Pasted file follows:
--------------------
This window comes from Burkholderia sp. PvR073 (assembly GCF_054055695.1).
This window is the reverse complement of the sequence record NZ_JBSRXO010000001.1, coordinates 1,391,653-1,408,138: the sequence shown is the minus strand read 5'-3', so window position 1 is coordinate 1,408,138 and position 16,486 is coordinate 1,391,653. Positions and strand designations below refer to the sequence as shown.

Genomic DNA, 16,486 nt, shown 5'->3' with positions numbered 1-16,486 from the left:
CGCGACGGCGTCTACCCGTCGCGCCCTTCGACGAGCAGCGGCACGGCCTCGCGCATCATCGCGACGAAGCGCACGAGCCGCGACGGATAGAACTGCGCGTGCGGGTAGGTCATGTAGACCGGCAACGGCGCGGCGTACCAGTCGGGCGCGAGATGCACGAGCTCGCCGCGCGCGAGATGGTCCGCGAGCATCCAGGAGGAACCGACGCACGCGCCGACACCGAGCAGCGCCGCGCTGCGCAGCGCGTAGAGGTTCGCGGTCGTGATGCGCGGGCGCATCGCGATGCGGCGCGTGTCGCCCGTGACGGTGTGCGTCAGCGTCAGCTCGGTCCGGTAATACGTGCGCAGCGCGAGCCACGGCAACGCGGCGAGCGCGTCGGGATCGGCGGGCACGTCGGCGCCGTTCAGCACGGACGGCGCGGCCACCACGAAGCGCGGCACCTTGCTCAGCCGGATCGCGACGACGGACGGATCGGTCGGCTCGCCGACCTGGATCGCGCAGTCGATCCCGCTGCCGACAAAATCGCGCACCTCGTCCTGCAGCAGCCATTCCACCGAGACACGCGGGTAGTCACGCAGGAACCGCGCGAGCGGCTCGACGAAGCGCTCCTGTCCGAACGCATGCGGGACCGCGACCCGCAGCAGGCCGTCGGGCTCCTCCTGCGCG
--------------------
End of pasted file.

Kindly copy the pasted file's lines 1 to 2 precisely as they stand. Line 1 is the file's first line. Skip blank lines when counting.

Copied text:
This window comes from Burkholderia sp. PvR073 (assembly GCF_054055695.1).
This window is the reverse complement of the sequence record NZ_JBSRXO010000001.1, coordinates 1,391,653-1,408,138: the sequence shown is the minus strand read 5'-3', so window position 1 is coordinate 1,408,138 and position 16,486 is coordinate 1,391,653. Positions and strand designations below refer to the sequence as shown.